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  • Guitar tuning issue

    Hi all,

    I’m hoping somebody on here might have a little experience with setting up guitars tuned below standard. I often tune to C# or drop B. My fifth to first strings tune and intonate fine. But the sixth string I just can’t seem to get right. When I pick the string the note will rise in pitch 40 cents and then fall 60 cents or so from there. I can even get the intonation to match with this swing and stretching out the string isn’t a huge help either. Does anyone know what could be causing this?


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  • #2
    Are you using a heavier string when tuned down? When tuned down really low, a lighter string will sag under the pull of the magnets in the pickups...
    aka Chris Pile, formerly of Six String Fever

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    • #3
      I usually use a 12-60 set for drop b, and it happens on guitars regardless if the pickups are active or passive. Actives should have less string pull...right? At least it is a point that EMG uses in their marketing. Would the blackouts be the same?


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      Last edited by Nsatke81; 02-10-2021, 12:22 AM.

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      • #4
        Not only the pull of the magnet, but the lighter string will be flubby when tuned low, allowing for more displacement of the string when you pick. When you pluck it, you increase string tension, that's why it goes sharp. If it's flat when settles, then I think it is tuned flat to begin with. To test this, try plucking it very lightly. If I am right, the lighter you pick, the less sharp it will go.Also, what about your scale length? Short scale will make things worse... A 60 gauge string tuned to B is about the max a 25.5 scale guitar will take without issues, at least in my experience. Not sure I would try it on a shorter scale. Anything lower than that I would increase the gauge for the 6th string or try it on baritone scale length. Maybe take a look at some 7 string sets and use the heaviest string for the 6th string on your guitar. That way you'll get the increased tension on your lowest and avoid going to 13s or 14s for the other 5 strings... I even recall some companies (Dunlop and Cleartone come to mind) making "drop tuned" sets with a heavier gauge for the lowest string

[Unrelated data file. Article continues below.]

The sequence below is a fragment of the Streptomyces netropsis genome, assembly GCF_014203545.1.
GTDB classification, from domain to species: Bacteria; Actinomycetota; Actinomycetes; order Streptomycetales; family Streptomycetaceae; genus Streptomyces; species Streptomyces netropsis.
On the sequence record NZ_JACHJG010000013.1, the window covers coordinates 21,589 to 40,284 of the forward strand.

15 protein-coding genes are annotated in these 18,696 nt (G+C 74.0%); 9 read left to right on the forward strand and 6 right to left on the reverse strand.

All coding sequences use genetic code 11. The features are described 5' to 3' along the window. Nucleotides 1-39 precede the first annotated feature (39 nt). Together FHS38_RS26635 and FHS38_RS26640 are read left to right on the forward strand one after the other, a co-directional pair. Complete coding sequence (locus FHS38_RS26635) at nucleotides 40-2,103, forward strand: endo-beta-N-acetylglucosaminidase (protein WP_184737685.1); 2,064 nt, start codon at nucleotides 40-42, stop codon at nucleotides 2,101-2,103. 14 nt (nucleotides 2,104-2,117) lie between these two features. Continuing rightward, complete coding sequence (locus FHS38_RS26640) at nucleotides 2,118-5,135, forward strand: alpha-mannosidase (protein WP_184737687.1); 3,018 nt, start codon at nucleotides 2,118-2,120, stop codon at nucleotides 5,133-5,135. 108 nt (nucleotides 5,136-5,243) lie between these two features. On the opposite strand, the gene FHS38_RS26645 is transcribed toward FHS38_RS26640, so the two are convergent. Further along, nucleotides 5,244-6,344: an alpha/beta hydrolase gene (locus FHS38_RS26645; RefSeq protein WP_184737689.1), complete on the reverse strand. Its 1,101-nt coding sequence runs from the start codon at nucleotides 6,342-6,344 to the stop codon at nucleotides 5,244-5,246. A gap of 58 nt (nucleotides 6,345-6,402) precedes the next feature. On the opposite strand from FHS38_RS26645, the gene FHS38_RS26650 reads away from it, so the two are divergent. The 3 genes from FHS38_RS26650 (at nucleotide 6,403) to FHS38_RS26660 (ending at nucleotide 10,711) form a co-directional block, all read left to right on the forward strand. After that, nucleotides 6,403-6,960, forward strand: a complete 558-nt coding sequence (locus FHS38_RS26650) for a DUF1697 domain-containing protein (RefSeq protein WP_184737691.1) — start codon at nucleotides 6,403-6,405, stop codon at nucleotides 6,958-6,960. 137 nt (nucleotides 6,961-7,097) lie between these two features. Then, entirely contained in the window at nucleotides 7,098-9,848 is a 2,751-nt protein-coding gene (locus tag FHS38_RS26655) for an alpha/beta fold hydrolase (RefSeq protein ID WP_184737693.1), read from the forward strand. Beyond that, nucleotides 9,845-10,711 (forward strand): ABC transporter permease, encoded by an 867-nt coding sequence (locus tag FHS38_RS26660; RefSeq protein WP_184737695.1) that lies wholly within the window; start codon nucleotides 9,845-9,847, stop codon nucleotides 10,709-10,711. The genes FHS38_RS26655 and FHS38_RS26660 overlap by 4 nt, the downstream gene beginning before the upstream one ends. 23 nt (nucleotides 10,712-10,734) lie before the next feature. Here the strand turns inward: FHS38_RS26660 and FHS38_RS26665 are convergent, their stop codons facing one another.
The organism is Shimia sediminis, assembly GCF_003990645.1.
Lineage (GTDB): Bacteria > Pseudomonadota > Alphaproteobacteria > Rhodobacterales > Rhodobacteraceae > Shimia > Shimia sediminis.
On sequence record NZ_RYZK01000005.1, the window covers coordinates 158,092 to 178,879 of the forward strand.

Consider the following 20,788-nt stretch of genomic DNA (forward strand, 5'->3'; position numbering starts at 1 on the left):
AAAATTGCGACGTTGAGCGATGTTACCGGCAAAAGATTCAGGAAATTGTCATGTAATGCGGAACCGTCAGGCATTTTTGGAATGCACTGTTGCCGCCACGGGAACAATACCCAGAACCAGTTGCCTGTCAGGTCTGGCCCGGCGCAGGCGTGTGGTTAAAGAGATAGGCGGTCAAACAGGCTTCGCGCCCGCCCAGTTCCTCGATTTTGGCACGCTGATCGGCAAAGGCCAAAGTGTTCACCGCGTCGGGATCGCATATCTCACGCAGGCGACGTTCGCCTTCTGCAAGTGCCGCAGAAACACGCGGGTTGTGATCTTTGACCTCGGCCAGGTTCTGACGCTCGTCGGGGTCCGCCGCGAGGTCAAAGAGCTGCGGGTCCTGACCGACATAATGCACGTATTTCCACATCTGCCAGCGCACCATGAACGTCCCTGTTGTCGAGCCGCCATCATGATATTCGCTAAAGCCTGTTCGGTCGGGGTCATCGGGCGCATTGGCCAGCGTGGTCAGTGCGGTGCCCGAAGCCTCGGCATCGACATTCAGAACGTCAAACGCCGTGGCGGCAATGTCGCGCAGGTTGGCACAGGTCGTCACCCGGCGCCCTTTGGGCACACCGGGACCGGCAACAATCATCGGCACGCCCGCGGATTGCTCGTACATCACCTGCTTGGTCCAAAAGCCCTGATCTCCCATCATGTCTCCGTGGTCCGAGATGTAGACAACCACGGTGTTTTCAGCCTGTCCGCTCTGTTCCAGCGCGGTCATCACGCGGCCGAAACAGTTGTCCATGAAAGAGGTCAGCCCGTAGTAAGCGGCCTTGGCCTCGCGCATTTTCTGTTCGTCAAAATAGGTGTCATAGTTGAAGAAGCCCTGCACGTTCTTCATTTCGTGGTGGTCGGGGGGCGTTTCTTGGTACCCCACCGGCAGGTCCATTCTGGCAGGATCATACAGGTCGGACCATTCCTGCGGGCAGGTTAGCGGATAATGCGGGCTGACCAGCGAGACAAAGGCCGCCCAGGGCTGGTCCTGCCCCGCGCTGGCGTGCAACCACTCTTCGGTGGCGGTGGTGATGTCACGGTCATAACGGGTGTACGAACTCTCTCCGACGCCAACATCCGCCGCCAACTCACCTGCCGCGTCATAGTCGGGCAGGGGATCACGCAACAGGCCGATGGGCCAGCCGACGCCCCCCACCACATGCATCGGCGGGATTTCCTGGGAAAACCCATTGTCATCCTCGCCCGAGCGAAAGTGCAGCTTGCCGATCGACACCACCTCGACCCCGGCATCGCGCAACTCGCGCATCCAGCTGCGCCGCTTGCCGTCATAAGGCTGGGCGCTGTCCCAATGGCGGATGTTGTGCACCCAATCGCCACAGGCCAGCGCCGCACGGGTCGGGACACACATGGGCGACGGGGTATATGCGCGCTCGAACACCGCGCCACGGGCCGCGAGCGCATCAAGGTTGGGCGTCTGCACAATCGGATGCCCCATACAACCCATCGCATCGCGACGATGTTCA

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        • #5
          Originally posted by nexion218 View Post
          Not only the pull of the magnet, but the lighter string will be flubby when tuned low, allowing for more displacement of the string when you pick. When you pluck it, you increase string tension, that's why it goes sharp. If it's flat when settles, then I think it is tuned flat to begin with. To test this, try plucking it very lightly. If I am right, the lighter you pick, the less sharp it will go.Also, what about your scale length? Short scale will make things worse... A 60 gauge string tuned to B is about the max a 25.5 scale guitar will take without issues, at least in my experience. Not sure I would try it on a shorter scale. Anything lower than that I would increase the gauge for the 6th string or try it on baritone scale length. Maybe take a look at some 7 string sets and use the heaviest string for the 6th string on your guitar. That way you'll get the increased tension on your lowest and avoid going to 13s or 14s for the other 5 strings... I even recall some companies (Dunlop and Cleartone come to mind) making "drop tuned" sets with a heavier gauge for the lowest string